Getting Comfortable with Apple Music

Apple Music is a big change. No matter what you used for music previously, Apple Music is different. It’s an exciting service, and it’s doing a great job of getting me back into music. But it’s also confusing.

I’ve spent a lot of time with Apple Music lately, and I wanted to share some things I learned that have helped me get comfortable with it.

Think of the tabs as separate apps.  This is an important point, because sometimes what you can do depends on where you are.

If you tap on a tab, it will take you to where you last were on that tab (if you’d tapped on a playlist, or artist, for example) but tapping the tab again will take you back to that tab’s home. Remember that one, it’s useful.

Curated Playlists

The curated playlists are a big part of Apple Music, but conceptually you can think of them as albums. Unlike algorithmic music services, these playlists are fixed length, typically about 80 minutes, and are assembled by humans, so they tend to be a pleasant collection of songs that work well together.

This means you can do things with playlist suggestions like add them to you music library, and make the songs in them available for offline listening, something you can’t do with a radio station.

For You

This is Apple Music’s main recommendation engine, and using your preferences and some other data (it’t not exactly clear what, but I believe your previous play history has something to do with it), Apple Music will add albums, and curated playlists, to the For You recommendation list.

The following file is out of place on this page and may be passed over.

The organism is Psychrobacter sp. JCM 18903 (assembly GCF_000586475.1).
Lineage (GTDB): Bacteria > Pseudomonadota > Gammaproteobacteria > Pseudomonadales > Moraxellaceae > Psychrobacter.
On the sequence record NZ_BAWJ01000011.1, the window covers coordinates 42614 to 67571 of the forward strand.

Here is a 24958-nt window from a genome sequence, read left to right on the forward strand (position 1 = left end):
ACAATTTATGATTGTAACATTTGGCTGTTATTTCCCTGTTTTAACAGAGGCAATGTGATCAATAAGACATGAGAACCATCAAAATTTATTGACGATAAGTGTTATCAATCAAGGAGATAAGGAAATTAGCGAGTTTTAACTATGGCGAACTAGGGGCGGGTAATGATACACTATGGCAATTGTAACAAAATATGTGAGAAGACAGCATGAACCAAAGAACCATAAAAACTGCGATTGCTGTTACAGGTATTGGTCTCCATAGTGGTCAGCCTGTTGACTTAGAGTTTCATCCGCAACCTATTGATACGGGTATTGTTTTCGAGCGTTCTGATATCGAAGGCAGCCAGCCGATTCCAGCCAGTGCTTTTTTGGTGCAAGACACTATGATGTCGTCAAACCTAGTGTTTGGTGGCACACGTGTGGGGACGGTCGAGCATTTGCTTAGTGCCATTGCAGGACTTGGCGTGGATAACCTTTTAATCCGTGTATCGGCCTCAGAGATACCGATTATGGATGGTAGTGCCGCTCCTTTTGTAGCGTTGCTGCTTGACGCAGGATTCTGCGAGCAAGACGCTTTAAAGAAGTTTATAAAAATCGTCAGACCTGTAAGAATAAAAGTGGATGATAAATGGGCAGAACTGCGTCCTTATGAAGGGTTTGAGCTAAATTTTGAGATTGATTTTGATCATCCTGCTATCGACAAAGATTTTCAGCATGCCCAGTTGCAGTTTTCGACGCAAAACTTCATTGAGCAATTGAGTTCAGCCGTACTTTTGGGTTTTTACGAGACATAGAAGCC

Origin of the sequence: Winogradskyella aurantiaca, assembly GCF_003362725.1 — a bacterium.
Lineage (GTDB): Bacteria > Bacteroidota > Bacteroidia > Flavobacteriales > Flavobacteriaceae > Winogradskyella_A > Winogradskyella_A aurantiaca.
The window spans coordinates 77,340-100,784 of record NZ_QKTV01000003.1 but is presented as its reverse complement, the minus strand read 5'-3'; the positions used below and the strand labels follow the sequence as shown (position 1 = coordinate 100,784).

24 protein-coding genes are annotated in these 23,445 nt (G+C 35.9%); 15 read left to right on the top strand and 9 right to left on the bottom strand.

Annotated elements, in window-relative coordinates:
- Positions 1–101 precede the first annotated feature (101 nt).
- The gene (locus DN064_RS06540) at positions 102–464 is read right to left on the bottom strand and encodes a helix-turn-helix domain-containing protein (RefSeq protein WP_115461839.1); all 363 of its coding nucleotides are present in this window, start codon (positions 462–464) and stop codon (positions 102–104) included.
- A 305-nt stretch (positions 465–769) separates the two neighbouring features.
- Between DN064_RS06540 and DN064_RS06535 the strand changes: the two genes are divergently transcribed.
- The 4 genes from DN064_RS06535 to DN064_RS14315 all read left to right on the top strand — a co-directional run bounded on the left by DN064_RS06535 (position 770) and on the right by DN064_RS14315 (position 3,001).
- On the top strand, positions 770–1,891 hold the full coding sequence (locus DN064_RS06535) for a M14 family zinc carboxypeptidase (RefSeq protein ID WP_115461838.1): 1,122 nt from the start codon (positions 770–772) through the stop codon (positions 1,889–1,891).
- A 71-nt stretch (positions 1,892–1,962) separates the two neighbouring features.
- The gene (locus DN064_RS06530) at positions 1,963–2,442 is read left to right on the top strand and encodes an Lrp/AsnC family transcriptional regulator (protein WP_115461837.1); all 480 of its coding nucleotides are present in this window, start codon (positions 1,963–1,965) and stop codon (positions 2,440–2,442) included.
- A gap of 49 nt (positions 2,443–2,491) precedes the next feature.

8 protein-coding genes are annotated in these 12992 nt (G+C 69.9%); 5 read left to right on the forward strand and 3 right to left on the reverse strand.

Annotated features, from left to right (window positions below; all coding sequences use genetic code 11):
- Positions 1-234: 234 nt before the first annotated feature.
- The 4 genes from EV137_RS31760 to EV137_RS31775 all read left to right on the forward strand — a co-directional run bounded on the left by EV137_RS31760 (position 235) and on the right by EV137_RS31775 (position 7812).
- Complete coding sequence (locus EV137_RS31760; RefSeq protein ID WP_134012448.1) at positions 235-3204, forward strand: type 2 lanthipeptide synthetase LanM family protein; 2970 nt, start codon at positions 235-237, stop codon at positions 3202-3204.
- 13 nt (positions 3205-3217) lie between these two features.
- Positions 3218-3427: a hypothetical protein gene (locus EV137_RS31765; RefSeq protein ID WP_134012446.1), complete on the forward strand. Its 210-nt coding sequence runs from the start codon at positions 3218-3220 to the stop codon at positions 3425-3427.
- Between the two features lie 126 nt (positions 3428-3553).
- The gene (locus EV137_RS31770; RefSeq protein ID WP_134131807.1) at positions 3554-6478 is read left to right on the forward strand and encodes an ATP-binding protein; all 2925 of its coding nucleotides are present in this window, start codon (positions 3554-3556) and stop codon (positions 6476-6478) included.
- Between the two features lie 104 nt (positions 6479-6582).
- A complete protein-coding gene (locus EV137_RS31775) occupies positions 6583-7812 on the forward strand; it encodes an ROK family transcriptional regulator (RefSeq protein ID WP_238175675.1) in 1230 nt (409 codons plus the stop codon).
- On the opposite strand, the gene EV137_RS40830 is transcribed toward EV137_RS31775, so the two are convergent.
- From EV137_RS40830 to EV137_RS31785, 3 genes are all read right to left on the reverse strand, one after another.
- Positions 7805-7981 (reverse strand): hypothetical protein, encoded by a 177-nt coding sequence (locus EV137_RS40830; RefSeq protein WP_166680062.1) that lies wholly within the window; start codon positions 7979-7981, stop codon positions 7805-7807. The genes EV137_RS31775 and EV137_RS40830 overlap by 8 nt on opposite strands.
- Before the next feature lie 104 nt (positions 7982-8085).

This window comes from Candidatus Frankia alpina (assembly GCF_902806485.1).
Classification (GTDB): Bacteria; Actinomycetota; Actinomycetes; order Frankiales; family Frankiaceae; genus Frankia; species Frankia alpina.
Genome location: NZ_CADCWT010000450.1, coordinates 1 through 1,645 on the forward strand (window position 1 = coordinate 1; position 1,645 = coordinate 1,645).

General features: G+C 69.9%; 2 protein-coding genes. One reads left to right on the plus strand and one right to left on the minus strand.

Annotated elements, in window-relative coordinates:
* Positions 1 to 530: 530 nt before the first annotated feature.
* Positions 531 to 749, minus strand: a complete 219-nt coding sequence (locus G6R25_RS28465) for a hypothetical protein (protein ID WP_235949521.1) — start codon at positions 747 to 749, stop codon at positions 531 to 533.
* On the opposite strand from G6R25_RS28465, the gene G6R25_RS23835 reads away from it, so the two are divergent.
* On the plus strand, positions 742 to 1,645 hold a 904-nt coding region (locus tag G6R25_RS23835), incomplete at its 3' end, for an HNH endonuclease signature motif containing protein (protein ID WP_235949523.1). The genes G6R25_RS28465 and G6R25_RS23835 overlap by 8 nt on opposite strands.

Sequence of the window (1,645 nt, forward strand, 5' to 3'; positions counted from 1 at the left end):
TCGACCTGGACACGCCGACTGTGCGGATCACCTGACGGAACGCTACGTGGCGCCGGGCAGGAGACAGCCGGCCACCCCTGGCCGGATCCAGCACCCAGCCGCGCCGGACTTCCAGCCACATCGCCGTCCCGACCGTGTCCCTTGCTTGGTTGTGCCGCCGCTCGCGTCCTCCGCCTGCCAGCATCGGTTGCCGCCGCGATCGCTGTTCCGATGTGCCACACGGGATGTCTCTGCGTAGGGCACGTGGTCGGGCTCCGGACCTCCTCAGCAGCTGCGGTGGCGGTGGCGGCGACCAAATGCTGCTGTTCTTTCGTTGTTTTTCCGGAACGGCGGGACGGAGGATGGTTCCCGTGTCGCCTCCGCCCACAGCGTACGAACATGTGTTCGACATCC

This list keeps growing as you use the app, so you don’t have to worry about losing recommendations as new ones become available.

Right now, for me, “Modern Breakup Songs” and “Rush 80’s” my top For You recommendations.  If you don’t like a recommendation, tap and hold on it for a second, and the menu that appears has an “I Don’t Like This Suggestion.” menu item.  Tap that, and hopefully you’ll see fewer suggestions like that in the future (although in practice, it hasn’t make a lot of difference in my case, yet).

Pull to refresh.  If there are new suggestions, they will appear at the top. 

The plus button adds stuff to your iTunes Music Library, essentially adding it to the My Music tab.  This doesn’t make it “your” music, the same way purchasing it does, which is a bit confusing. What you’re adding is more like a shortcut to the music in Apple Music, that will disappear if you ever unsubscribe.

Radio

There are two things here:  Beats 1, which is live, and you have no control over, and algorithmically-generated radio stations.

If you tap on a station, like “Pop Hits”, the app will start playing an appropriate song.  If you don’t like it, you can skip it (although skipping it does nothing to change the content that the station will play).  There’s no way to feed back that it made a bad choice.

You can create a new radio station from a song or album. I don’t know if there’s any human curation involved in these playlists, but they seem roughly equivalent to the same feature on Spotify.

Now Playing

When you’re listening to a song, there’s a bar above the tabs that shows the song that’s currently playing.